Getting Droned On Greenland’s Ice Sheet

By Tom Yulsman | August 30, 2014 12:54 pm

If you’re as fascinated by the science of our planet as I am, you’ve probably seen all sorts of imagery of the world’s frozen places, including dramatic photos of summer meltwater coursing across the surface of the Greenland Ice Sheet.

And now, for a new and thoroughly spectacular perspective, check out the video above. Shot from an unmanned aerial vehicle (UAV) — more commonly known these days as a drone — it shows ephemeral rivers of meltwater pouring into shafts, called moulins, in the ice sheet.

It’s part of a project, called the Dark Snow Project, managed by Jason Box of the Geologic Survey of Denmark and Greenland. Box and his colleagues are studying the impact of soot from wildfires and industry, and snow microbes as well, on the reflectivity of snow and ice in Greenland.

If that sounds esoteric, consider that darkening of snow and ice can lead to increased melting. This happens because dark snow and ice are less reflective, which means they absorb more solar energy.

And make no mistake about it: As the climate has warmed, large portions of Greenland have been experiencing accelerated melt:

ice sheet

Monthly changes in the total mass of the Greenland Ice Sheet, measured in gigatons, estimated from measurements by the GRACE satellite since 2002. The blue and orange asterisks denote April and July values, respectively. (Source: NOAA Arctic Report Card for 2013)

As ice melts and glaciers calve into the sea, the total mass of the Greenland Ice Sheet decreases. In the winter, mass is replaced in the form of snowfall. But as the graph above shows, over time, more mass is being lost than replaced — and the trend is accelerating. This is a serious issue, since melting in Greenland is contributing to sea level rise.

How does the darkening of snow and ice from soot fit into this equation? That’s what Jason Box and his colleagues are trying to figure out. And the use of drones is one of their innovative approaches.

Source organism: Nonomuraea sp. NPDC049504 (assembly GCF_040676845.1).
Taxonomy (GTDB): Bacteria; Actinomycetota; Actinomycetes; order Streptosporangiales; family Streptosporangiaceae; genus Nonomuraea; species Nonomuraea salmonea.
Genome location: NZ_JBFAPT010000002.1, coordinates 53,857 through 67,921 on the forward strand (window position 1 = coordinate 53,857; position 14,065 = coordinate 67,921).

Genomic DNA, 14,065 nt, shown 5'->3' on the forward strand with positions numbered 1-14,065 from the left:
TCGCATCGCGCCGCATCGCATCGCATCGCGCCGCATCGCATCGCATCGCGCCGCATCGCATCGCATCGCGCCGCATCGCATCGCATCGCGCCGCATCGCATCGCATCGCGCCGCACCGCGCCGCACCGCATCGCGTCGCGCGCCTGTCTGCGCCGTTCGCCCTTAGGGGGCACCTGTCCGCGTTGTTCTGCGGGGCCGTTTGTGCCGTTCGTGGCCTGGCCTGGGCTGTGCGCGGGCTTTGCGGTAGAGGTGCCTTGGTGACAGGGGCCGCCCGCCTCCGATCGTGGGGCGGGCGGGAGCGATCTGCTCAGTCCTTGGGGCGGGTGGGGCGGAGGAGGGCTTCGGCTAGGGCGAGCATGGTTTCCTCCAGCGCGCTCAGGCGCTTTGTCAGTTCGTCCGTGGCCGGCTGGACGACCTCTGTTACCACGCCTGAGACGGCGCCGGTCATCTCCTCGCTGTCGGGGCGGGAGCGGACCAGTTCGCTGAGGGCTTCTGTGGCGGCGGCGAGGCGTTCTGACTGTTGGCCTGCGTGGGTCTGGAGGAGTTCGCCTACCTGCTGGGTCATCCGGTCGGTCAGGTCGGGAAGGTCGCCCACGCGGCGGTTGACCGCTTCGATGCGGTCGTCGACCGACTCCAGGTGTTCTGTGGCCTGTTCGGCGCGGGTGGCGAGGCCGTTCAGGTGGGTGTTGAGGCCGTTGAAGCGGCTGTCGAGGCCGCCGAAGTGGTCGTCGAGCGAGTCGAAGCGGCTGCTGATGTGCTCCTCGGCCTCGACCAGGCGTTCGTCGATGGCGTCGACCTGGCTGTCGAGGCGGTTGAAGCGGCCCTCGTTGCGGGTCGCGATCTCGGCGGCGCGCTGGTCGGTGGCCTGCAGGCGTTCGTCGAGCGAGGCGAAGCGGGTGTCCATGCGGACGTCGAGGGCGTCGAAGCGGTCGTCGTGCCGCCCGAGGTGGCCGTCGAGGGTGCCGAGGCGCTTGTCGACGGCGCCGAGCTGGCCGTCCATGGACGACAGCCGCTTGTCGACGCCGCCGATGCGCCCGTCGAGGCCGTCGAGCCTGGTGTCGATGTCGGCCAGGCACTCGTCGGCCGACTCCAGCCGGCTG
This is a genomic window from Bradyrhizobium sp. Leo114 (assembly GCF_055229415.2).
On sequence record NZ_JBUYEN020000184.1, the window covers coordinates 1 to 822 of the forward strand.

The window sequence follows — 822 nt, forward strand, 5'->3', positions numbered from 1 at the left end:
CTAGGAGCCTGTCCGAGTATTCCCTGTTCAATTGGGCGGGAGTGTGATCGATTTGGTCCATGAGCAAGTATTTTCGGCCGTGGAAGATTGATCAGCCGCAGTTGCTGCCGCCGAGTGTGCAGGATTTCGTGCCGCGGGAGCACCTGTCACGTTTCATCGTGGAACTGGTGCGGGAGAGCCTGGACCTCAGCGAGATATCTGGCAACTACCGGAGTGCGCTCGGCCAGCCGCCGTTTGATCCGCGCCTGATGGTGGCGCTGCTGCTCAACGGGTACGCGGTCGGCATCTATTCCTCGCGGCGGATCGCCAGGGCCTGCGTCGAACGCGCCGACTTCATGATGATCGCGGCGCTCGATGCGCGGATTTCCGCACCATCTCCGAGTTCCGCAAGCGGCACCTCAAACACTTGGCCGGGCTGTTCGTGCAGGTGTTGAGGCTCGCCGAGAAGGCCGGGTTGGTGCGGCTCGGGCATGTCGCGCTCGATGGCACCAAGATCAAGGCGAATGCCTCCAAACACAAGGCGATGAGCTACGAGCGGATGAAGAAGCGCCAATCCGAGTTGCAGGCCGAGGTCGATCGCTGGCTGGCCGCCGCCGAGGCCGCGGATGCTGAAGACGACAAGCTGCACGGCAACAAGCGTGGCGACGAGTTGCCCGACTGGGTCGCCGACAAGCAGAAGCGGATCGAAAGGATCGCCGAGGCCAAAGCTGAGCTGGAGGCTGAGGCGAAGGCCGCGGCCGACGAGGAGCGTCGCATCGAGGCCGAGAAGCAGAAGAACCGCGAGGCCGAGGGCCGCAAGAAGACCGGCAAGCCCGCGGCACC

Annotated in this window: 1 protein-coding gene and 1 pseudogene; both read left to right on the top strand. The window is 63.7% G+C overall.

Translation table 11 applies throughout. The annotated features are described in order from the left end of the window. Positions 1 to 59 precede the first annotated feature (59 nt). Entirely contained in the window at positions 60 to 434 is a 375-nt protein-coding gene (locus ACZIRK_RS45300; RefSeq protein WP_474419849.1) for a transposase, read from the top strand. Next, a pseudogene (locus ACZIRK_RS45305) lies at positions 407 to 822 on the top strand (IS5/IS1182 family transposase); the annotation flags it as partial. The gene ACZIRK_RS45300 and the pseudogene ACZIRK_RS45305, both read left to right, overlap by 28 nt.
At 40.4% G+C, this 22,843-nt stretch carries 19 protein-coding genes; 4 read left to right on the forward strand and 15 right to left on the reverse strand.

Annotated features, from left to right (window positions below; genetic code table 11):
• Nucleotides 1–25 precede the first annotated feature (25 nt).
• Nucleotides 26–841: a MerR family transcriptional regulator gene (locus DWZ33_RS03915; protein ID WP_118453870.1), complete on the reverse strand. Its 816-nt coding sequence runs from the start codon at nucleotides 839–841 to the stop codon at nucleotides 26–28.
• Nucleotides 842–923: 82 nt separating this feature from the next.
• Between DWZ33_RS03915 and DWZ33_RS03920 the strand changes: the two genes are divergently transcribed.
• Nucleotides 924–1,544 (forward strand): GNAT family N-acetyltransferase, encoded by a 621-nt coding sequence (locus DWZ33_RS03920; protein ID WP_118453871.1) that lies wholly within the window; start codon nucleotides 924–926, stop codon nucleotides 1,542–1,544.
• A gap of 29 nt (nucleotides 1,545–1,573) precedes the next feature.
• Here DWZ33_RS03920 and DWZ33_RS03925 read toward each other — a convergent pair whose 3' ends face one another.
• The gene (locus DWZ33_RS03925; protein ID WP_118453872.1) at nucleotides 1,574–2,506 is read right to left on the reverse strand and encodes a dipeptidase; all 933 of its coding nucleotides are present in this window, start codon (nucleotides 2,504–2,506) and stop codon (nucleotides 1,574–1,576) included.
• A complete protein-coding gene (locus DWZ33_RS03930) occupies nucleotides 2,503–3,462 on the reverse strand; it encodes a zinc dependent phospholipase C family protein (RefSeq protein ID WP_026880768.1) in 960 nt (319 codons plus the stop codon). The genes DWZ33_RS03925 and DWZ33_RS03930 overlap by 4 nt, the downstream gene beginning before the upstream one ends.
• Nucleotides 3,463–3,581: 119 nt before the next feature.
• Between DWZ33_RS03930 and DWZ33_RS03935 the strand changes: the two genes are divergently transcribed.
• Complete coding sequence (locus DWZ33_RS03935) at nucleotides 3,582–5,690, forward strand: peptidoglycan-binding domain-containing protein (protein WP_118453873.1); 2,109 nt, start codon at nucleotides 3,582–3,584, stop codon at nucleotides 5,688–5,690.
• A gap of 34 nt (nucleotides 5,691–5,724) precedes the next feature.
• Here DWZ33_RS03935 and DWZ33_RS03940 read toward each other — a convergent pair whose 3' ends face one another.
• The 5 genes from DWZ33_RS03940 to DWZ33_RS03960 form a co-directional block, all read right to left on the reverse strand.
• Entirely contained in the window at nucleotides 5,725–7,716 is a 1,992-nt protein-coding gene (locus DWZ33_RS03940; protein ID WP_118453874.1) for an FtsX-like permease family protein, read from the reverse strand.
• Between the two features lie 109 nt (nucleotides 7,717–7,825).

droned

Top left: Jason Box and Johnny Ryan, a Ph.D. student at Aberystwyth University, on the Greenland Ice Sheet with the drone. Top right: photo from the drone of Ryan on August 9, 2014. The holes are darkened by dust, grit, and soot. Bottom: high altitude image showing the tents at the scientists’ camp. (Source: Johnny Ryan; Jason Box. Via National Snow and Ice Data Center)

Box and graduate student Johnny Ryan of Aberystwyth University have camped this summer on the western part of the ice sheet near Kangerlugssuaq, Greenland.  In addition to investigating the accumulation of soot, dust and microbes and the effect this has on reflectivity, or albedo, the researchers have gathered climate and melting data.

Box and Ryan are seen above holding their drone. I first spotted this collage of photos on the Greenland Ice Sheet Today web site of the National Snow and Ice Data Center. Here’s how they describe what you’re looking at:

UAV photos reveal a surface riven with fractures, and drained by ephemeral rivers of melt water. The mid-summer melt surface in this area is pocked with 0.5 to 1 meter-wide (1.5 to 3 feet-wide) potholes with black grit and dust collected at the bottom. This black material is called cryoconite, and is comprised of dust and soot deposited on the surface, and melted out from the older ice exposed by melting. The dark patches are often glued together by tiny microbes.

The scientists are comparing imagery and albedo measurements acquired by the drone to images from the MODIS instrument on NASA satellites. Their goal is relate the measurements of albedo taken from close to the surface to data for for the entire ice sheet.

Box says more drone videos, as well as information about their summer season on the ice, are forthcoming. So stay tuned.

NEW ON DISCOVER
OPEN
CITIZEN SCIENCE
ADVERTISEMENT

Discover's Newsletter

Sign up to get the latest science news delivered weekly right to your inbox!

ImaGeo

ImaGeo is a visual blog focusing on the intersection of imagery, imagination and Earth. It focuses on spectacular visuals related to the science of our planet, with an emphasis (although not an exclusive one) on the unfolding Anthropocene Epoch.

About Tom Yulsman

Tom Yulsman is Director of the Center for Environmental Journalism and a Professor of Journalism at the University of Colorado, Boulder. He also continues to work as a science and environmental journalist with more than 30 years of experience producing content for major publications. His work has appeared in the New York Times, Washington Post, Audubon, Climate Central, Columbia Journalism Review, Discover, Nieman Reports, and many other publications. He has held a variety of editorial positions over the years, including a stint as editor-in-chief of Earth magazine. Yulsman has written one book: Origins: the Quest for Our Cosmic Roots, published by the Institute of Physics in 2003.

ADVERTISEMENT

See More

ADVERTISEMENT
Collapse bottom bar
+

Login to your Account

X
E-mail address:
Password:
Remember me
Forgot your password?
No problem. Click here to have it e-mailed to you.

Not Registered Yet?

Register now for FREE. Registration only takes a few minutes to complete. Register now »